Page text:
As we reported here, in Banner Health System d/b/a Banner Estrella Medical Center, 358 NLRB No. 93 (July 30, 2012), the NLRB reviewed an employer’s blanket policy of requiring witnesses to maintain confidentiality during workplace investigations.  The Board found that such a policy chilled the right of employees to engage in the protected concerted activity… Continue Reading

NLRB: Employer Responsible For Backpay Of Union Representative Allegedly Injured During Workplace Assault

Posted in General Counsel, NLRA, NLRB, Section 8(a)(1), Uncategorized, Unfair Labor Practices

The NLRB has ruled that an employer is liable to lost wages for a union representative who allegedly suffered injuries after being pushed down a flight of stairs at a work site.  The case is Norquay Construction, Inc., 359 NLRB No. 93 (April 16, 2013).  The facts involved a construction project.  The general contractor was non-union but… Continue Reading

NLRB Pulls Back A Little More On Policy Frenzy, Finds Code Of Conduct Does Not Violate The Act

Posted in Advice, At-Will, Employer policies, General Counsel, Handbook, Mandatory submissions, NLRA, NLRB, Section 7, Social Media Policies, Uncategorized

As we have seen repeatedly in the last year, the NLRB has taken it upon itself to police employer policies often finding a phrase or two to be a violation of the Act.  In recent months we have seen the NLRB seemingly pullback on this trend, taking a much closer look at the context of… Continue Reading

Update: NLRB Seeks U.S. Supreme Court Review Of Recess Appointments

Posted in Duty to furnish information, NLRA, NLRB, Recess appointments, Rulemaking, Witness statements

The NLRB announced today that the agency would seek U.S. Supreme Court review of the D.C. Circuit decision in Noel Canning, which ruled that the President’s recess appointments made last year (and perhaps in the years prior) were unconstitutional.  The decision of the appeals court has cast a great deal of uncertainty over past and current… Continue Reading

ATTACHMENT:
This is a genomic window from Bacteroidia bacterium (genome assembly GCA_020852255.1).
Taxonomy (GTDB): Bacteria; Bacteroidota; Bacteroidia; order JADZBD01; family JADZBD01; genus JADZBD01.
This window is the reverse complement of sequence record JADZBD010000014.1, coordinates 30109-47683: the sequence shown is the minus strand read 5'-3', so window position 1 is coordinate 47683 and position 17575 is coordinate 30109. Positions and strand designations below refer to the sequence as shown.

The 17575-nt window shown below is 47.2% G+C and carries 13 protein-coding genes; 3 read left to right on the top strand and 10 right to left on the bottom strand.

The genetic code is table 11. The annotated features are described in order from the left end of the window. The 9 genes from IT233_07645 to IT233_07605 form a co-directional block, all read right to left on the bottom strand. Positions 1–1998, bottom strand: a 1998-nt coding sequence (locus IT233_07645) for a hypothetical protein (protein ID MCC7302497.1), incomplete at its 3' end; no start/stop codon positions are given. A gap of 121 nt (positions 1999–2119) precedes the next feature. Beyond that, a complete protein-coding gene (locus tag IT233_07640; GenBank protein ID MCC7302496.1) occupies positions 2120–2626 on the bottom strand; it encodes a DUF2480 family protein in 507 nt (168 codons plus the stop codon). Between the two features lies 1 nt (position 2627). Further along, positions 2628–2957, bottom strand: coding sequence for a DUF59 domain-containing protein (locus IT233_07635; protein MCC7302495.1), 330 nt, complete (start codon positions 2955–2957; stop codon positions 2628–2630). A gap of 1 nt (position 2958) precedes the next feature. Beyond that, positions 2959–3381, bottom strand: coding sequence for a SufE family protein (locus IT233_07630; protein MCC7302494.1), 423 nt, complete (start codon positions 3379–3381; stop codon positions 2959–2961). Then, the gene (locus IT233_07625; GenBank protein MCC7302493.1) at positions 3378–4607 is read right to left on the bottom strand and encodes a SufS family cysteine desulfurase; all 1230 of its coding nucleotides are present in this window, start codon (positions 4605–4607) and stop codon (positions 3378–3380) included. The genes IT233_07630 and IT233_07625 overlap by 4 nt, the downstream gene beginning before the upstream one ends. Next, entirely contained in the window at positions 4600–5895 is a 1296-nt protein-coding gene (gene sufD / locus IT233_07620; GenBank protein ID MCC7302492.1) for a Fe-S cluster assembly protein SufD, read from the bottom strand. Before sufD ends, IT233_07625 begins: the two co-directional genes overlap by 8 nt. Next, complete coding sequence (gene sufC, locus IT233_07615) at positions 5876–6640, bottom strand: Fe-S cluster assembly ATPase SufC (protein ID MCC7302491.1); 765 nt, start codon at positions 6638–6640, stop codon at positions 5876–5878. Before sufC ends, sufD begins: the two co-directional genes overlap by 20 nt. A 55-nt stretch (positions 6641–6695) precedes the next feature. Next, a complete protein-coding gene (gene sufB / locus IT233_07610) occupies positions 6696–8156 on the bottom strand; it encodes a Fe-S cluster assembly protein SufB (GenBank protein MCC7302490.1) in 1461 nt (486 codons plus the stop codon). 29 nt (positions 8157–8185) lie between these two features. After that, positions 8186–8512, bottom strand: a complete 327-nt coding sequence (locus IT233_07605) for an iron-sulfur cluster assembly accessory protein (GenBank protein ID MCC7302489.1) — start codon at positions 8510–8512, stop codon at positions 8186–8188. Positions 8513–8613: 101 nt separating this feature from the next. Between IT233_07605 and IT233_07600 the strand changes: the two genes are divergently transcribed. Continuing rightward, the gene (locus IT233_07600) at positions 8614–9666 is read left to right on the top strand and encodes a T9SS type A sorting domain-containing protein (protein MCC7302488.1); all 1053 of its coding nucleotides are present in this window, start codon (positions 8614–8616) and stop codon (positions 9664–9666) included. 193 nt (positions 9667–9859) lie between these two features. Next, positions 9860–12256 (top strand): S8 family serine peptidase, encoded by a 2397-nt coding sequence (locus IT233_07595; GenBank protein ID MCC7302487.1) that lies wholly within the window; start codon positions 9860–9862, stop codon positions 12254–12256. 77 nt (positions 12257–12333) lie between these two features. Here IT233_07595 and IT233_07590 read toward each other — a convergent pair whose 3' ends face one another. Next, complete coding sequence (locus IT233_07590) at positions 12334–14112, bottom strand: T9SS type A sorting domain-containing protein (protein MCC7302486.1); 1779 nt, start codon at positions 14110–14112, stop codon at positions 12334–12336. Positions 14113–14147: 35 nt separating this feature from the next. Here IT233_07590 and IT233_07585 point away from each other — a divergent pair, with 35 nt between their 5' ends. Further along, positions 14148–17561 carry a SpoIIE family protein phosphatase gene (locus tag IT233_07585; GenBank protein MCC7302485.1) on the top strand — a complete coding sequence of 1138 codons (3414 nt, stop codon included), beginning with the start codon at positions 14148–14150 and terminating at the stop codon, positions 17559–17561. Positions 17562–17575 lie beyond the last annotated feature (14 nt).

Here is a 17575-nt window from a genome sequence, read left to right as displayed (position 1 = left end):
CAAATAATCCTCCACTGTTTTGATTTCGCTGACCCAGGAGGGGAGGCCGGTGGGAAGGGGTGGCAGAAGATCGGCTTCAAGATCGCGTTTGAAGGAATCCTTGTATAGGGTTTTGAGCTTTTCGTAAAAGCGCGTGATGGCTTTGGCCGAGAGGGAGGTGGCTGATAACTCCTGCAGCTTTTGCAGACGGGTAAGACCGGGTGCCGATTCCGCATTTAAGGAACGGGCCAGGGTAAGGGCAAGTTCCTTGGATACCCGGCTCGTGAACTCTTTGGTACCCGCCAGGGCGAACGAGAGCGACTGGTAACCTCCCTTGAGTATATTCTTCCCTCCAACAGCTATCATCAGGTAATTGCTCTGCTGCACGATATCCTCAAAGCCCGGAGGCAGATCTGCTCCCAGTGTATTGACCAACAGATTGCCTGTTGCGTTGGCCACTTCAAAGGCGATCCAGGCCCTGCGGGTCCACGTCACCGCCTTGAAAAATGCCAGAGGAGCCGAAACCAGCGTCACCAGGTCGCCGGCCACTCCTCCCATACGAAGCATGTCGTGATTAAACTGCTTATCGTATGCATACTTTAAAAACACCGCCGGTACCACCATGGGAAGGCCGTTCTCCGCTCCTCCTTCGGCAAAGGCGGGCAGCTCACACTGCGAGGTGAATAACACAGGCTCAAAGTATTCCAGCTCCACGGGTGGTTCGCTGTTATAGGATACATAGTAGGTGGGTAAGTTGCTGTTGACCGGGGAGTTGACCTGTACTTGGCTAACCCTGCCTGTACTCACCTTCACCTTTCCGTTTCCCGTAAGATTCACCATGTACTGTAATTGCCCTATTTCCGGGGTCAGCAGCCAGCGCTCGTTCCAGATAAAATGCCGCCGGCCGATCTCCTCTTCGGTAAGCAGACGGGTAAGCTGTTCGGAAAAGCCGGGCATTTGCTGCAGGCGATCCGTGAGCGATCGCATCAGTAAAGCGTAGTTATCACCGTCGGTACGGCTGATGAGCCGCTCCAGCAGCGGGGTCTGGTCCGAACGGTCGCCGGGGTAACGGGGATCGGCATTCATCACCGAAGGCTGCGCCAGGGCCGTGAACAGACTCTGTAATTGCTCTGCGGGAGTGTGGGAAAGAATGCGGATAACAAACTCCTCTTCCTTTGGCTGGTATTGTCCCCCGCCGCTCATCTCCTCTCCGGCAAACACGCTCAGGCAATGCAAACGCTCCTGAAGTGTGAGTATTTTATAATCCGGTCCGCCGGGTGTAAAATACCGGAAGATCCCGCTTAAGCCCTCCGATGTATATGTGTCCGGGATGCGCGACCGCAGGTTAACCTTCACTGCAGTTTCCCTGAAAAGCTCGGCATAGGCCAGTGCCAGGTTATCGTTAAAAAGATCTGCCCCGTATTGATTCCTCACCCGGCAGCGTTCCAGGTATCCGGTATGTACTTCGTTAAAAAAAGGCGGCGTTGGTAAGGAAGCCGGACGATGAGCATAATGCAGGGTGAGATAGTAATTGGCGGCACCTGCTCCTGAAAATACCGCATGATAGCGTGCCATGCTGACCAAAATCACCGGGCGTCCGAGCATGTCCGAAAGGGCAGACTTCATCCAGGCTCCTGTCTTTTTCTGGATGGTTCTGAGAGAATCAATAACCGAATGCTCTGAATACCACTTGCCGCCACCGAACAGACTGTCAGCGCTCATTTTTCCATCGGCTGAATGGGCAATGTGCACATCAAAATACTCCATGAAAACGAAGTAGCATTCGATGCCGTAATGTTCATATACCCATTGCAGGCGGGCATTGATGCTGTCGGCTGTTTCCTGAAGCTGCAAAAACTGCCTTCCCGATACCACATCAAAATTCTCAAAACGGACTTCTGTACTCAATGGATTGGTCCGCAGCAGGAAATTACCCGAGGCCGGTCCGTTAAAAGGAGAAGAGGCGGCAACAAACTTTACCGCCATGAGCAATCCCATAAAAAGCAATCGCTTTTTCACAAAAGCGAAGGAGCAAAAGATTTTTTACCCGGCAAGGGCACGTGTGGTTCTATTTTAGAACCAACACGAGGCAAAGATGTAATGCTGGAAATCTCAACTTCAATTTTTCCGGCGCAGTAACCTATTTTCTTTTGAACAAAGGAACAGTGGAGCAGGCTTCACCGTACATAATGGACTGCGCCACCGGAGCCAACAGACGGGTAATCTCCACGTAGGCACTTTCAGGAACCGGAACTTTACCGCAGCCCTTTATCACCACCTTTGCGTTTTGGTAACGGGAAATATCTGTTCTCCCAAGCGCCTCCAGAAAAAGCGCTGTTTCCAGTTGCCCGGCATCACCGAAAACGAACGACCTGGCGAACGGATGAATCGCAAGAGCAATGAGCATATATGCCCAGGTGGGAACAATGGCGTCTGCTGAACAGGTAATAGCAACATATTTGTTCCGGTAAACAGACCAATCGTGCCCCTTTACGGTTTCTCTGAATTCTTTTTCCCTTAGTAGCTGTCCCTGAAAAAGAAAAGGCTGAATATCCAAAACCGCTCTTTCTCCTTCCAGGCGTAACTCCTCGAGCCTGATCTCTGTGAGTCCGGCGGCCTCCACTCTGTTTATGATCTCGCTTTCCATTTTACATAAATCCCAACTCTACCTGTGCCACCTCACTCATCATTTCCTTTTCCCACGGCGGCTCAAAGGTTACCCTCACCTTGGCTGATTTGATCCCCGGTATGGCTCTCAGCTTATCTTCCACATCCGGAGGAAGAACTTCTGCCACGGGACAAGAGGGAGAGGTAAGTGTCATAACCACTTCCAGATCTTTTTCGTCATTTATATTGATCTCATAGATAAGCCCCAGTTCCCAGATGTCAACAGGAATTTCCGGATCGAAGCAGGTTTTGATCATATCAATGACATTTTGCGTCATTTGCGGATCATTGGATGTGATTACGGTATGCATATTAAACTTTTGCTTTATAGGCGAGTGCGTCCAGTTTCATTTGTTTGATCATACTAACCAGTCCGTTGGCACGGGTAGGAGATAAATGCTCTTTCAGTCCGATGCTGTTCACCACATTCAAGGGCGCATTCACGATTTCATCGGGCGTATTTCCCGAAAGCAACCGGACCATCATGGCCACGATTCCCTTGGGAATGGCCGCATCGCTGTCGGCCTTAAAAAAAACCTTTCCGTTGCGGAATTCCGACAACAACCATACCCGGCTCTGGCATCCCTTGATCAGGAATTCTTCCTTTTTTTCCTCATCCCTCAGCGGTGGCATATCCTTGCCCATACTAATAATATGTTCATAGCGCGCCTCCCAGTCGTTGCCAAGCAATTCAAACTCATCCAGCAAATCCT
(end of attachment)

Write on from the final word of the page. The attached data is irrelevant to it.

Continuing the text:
Ambush Election Rules Fall Into Noel Canning Abyss As Court Puts Hold On Decision

Posted in NLRA, NLRB, Recess appointments, Representation Elections, Rulemaking

The fallout from Noel Canning has been felt far and wide.  The DC Circuit Court’s January 25, 2013 decision certainly put all NLRB decisions made since January 4, 2012 (the date Members Block and Griffin received their recess appointments) in jeopardy.  All cases on appeal to the DC Circuit involving panels which included Block and Griffin have… Continue Reading

NLRB Overrules Another Longstanding Precedent: Witness Statements No Longer Exempt From Disclosure

Posted in Collective Bargaining, Duty to furnish information, Duty to provide information, NLRA, NLRB, Section 8(a)(5), Uncategorized, Witness statements

The precedents are falling fast.  Last week the NLRB overruled the five decade old Bethlehem Steel decision, and now another longstanding precedent has fallen.  The NLRB issued a decision overruling Anheuser-Busch, Inc., 237 NLRB 982 (1978), the case that held that witness statements obtained during an employer investigation of workplace misconduct are exempt from disclosure… Continue Reading

Holiday Season Extravaganza: NLRB Issues Flurry Of Law Changing Decisions

Posted in Arbitration, Collective Bargaining, Duty to furnish information, Duty to provide information, Facebook, General Counsel, NLRA, NLRB, Pre-arbitration Discovery, Protected activity, Section 7, Section 8(a)(1), Section 8(a)(5), Uncategorized

Last week the NLRB issued several significant decisions.   In the press release announcing the decisions, the agency noted that most were actually issued “the week of December 10, but were issued this week following editing and formatting which is typical for the final decisions in a Member’s term.”  This is a reference to Member Hayes’… Continue Reading